University Business - April 2011 - (Page 47)

T All Things Transfer By Kristen Domonell ransfer used To be whaT happened when sTudenTs realized too late that they picked a college or university that wasn’t right for them. It wasn’t until recently that the valuable market of transfer students has started being studied and really tapped into. “for a while, transfers were kind of looked at as extra,” says bonita C. Jacobs, executive director of The national Institute for the study of Transfer students at the University of North Texas. admissions offices began realizing they’d be left behind if they didn’t start recruiting transfers. how common has transfer become? results from a 2009 survey of 800 freshmen by wiseChoice, an online college search service, reveal that 35 percent had thought about transferring. If this survey is representative of the approximately 2 million students who embark on a college degree each year, admissions offices potentially have 700,000 transfers to reach for recruiting. here’s how admissions and enrollment departments have shifted their focus to meet the demands of this growing educational niche in the last decade: How institutions are evolving to meet the needs of a growing market Ten years ago, when Jacobs was working as the vice president for student affairs in charge of enrollment management at unT—which is currently fourth in the nation for its number of transfers—little was known about this unique population. “I went to the literature to try to find out about transfers and there was almost nothing,” Jacobs says. “I thought, ‘I’ll go to a conference.’ There were none.” so she started an organization to solve this problem. The response was astounding—the first conference had representatives from 39 states and Canada. originally, the institute focused on service-providing, advising, and orientation. now, it looks at “all things transfer,” as Jacobs puts it, including state policy, up-to-date transfer research, admissions, and articulation agreements. This information is increasingly important for students and institutions, as the economy has forced many students to rethink taking the traditional route toward obtaining a degree and instead to opt for attending a community college or state university before making the move to a more expensive institution. “for so long, transfer was something that happened that was not necessarily planned for on either the two-year or four-year campus, or even by the student,” says George niebling, assistant director of the unT transfer institute. The result was what niebling and his colleagues have coined “accidental transfers.” The focus now is on helping students “look at transfer as a holistic experience, moving through an intentional process,” he says. April 2011 | 47 Transfer is a new topic of study.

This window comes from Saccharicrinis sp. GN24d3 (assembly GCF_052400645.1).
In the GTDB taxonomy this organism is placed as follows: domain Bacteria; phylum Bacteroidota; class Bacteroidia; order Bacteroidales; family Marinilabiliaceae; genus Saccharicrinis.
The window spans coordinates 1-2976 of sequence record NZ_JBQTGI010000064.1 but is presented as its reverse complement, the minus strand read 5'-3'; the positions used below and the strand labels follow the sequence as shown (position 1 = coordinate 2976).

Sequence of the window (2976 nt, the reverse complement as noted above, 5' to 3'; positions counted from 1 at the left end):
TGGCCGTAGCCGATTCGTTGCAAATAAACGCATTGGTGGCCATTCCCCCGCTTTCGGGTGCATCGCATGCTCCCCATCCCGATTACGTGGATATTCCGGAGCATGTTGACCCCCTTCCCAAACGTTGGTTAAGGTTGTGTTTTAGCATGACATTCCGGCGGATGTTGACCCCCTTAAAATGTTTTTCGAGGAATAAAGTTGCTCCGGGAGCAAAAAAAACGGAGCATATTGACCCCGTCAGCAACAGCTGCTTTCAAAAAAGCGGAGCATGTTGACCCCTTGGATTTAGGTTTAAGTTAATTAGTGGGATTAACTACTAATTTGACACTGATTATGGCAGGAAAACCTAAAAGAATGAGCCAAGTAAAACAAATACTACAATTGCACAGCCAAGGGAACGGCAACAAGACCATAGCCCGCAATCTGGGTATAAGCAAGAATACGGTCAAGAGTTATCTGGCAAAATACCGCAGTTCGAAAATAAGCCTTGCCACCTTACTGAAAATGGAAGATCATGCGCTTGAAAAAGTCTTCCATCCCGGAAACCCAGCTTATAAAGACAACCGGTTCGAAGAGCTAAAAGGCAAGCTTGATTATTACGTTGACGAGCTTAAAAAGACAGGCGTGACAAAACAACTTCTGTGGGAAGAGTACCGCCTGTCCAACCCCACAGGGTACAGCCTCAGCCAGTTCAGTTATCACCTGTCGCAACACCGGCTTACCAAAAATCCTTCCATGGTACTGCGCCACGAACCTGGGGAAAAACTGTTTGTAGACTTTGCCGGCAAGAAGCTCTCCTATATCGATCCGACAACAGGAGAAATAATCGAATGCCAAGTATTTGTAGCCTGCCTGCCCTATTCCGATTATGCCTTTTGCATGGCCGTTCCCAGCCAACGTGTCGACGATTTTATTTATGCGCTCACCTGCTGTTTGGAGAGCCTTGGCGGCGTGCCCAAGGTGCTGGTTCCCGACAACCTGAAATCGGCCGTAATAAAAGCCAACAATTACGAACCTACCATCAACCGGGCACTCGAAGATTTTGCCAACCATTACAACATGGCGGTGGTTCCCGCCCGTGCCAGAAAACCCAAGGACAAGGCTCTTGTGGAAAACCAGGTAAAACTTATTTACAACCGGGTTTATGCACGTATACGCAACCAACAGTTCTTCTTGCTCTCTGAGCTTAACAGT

Table of Contents for the Digital Edition of University Business - April 2011

University Business - April 2011
Editor’s Note
College Index
Company Index
Advisory Board
Behind the News
Sense of Place
Financial Aid
Models of Efficiency
Shrinking the Desktop
All Things Transfer
Sudden Impact
Internet Technology
What’s New
End Note

University Business - April 2011